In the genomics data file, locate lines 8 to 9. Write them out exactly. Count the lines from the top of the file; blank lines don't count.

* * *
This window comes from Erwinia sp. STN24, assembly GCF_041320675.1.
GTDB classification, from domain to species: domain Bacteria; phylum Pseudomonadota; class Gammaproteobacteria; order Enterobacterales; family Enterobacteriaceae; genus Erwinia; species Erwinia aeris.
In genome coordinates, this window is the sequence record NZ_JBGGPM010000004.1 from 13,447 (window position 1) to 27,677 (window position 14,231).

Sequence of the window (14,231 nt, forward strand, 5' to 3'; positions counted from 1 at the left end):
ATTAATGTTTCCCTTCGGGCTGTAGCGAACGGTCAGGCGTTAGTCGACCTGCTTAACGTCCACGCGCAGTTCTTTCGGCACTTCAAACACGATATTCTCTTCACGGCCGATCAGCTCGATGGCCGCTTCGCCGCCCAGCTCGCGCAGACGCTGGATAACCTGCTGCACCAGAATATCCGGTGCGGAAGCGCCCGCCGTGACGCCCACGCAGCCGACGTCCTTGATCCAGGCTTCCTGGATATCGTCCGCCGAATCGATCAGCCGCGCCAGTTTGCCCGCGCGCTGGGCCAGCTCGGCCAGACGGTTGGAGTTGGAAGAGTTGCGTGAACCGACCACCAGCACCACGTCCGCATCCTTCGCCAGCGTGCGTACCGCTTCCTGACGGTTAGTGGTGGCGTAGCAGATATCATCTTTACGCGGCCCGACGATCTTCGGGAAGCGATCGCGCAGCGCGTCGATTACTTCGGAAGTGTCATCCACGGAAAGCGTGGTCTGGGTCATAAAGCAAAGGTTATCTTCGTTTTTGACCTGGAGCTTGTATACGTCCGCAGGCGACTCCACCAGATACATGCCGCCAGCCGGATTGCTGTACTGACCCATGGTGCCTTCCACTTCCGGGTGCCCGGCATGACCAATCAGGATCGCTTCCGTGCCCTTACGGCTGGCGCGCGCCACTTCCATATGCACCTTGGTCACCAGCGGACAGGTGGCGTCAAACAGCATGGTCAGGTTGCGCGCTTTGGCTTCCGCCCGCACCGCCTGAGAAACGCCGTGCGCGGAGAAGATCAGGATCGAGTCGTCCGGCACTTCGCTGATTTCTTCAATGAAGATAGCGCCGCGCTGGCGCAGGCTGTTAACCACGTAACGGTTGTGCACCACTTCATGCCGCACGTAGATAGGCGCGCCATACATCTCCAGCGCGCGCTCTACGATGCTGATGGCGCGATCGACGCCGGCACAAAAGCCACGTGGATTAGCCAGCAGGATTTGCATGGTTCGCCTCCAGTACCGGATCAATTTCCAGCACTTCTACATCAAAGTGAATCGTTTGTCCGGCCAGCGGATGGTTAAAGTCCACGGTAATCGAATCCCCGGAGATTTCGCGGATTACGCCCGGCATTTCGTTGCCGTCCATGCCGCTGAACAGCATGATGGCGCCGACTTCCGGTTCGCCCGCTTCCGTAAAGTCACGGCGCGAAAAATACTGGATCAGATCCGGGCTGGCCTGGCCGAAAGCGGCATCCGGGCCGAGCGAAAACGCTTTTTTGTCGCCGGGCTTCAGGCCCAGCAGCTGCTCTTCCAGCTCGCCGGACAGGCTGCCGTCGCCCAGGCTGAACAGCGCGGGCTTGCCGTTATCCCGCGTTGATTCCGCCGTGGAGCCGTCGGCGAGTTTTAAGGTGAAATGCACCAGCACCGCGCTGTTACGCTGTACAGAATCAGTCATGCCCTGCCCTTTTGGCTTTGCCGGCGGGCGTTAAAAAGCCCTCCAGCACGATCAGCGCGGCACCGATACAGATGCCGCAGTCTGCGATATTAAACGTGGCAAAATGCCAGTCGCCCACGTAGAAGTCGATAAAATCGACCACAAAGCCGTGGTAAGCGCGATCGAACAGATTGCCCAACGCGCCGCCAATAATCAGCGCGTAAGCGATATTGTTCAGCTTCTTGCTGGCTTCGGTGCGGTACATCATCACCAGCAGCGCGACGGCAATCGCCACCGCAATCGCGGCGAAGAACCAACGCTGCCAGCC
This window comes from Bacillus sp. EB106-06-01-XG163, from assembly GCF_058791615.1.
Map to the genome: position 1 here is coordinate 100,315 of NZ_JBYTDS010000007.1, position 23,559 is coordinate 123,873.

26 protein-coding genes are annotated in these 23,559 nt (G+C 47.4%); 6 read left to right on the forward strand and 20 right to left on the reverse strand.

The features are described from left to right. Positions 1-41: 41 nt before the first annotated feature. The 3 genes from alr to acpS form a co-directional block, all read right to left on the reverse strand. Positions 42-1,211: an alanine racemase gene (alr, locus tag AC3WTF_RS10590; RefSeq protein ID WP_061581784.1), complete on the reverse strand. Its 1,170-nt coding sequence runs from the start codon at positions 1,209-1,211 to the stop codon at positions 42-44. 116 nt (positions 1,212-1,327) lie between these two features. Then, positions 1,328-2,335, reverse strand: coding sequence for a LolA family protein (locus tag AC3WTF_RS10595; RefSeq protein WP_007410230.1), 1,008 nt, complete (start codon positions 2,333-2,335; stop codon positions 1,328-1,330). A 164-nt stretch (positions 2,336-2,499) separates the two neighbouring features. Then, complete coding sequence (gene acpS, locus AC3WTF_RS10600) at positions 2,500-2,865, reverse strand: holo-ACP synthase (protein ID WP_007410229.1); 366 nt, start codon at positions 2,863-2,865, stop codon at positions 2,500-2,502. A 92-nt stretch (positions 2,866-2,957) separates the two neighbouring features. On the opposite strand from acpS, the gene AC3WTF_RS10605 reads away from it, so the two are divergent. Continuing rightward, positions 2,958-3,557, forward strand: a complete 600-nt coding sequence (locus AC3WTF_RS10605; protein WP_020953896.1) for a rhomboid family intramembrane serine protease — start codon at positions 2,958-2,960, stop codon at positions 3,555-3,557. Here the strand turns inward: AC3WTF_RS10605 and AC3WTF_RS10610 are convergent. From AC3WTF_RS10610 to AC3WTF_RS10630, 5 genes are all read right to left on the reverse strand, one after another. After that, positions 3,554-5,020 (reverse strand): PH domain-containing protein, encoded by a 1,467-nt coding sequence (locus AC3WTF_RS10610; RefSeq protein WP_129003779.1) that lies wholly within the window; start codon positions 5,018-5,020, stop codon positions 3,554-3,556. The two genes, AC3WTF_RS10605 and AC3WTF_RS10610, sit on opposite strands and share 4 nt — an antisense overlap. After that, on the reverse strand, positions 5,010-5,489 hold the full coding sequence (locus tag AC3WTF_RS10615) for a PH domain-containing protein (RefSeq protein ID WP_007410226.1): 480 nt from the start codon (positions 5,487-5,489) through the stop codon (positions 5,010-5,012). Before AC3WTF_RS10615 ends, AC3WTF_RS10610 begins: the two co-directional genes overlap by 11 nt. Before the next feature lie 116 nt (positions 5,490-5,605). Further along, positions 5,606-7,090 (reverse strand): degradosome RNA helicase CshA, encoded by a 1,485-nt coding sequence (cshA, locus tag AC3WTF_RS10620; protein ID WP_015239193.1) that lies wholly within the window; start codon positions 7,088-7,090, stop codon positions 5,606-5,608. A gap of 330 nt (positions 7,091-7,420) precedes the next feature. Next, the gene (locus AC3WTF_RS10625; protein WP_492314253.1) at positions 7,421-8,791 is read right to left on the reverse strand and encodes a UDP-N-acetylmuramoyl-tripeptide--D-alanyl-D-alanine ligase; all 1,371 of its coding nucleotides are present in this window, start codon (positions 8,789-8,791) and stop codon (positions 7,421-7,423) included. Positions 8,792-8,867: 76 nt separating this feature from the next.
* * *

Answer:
26 protein-coding genes are annotated in these 23,559 nt (G+C 47.4%); 6 read left to right on the forward strand and 20 right to left on the reverse strand.

The features are described from left to right. Positions 1-41: 41 nt before the first annotated feature. The 3 genes from alr to acpS form a co-directional block, all read right to left on the reverse strand. Positions 42-1,211: an alanine racemase gene (alr, locus tag AC3WTF_RS10590; RefSeq protein ID WP_061581784.1), complete on the reverse strand. Its 1,170-nt coding sequence runs from the start codon at positions 1,209-1,211 to the stop codon at positions 42-44. 116 nt (positions 1,212-1,327) lie between these two features. Then, positions 1,328-2,335, reverse strand: coding sequence for a LolA family protein (locus tag AC3WTF_RS10595; RefSeq protein WP_007410230.1), 1,008 nt, complete (start codon positions 2,333-2,335; stop codon positions 1,328-1,330). A 164-nt stretch (positions 2,336-2,499) separates the two neighbouring features. Then, complete coding sequence (gene acpS, locus AC3WTF_RS10600) at positions 2,500-2,865, reverse strand: holo-ACP synthase (protein ID WP_007410229.1); 366 nt, start codon at positions 2,863-2,865, stop codon at positions 2,500-2,502. A 92-nt stretch (positions 2,866-2,957) separates the two neighbouring features. On the opposite strand from acpS, the gene AC3WTF_RS10605 reads away from it, so the two are divergent. Continuing rightward, positions 2,958-3,557, forward strand: a complete 600-nt coding sequence (locus AC3WTF_RS10605; protein WP_020953896.1) for a rhomboid family intramembrane serine protease — start codon at positions 2,958-2,960, stop codon at positions 3,555-3,557. Here the strand turns inward: AC3WTF_RS10605 and AC3WTF_RS10610 are convergent. From AC3WTF_RS10610 to AC3WTF_RS10630, 5 genes are all read right to left on the reverse strand, one after another. After that, positions 3,554-5,020 (reverse strand): PH domain-containing protein, encoded by a 1,467-nt coding sequence (locus AC3WTF_RS10610; RefSeq protein WP_129003779.1) that lies wholly within the window; start codon positions 5,018-5,020, stop codon positions 3,554-3,556. The two genes, AC3WTF_RS10605 and AC3WTF_RS10610, sit on opposite strands and share 4 nt — an antisense overlap. After that, on the reverse strand, positions 5,010-5,489 hold the full coding sequence (locus tag AC3WTF_RS10615) for a PH domain-containing protein (RefSeq protein ID WP_007410226.1): 480 nt from the start codon (positions 5,487-5,489) through the stop codon (positions 5,010-5,012). Before AC3WTF_RS10615 ends, AC3WTF_RS10610 begins: the two co-directional genes overlap by 11 nt. Before the next feature lie 116 nt (positions 5,490-5,605). Further along, positions 5,606-7,090 (reverse strand): degradosome RNA helicase CshA, encoded by a 1,485-nt coding sequence (cshA, locus tag AC3WTF_RS10620; protein ID WP_015239193.1) that lies wholly within the window; start codon positions 7,088-7,090, stop codon positions 5,606-5,608. A gap of 330 nt (positions 7,091-7,420) precedes the next feature. Next, the gene (locus AC3WTF_RS10625; protein WP_492314253.1) at positions 7,421-8,791 is read right to left on the reverse strand and encodes a UDP-N-acetylmuramoyl-tripeptide--D-alanyl-D-alanine ligase; all 1,371 of its coding nucleotides are present in this window, start codon (positions 8,789-8,791) and stop codon (positions 7,421-7,423) included. Positions 8,792-8,867: 76 nt separating this feature from the next.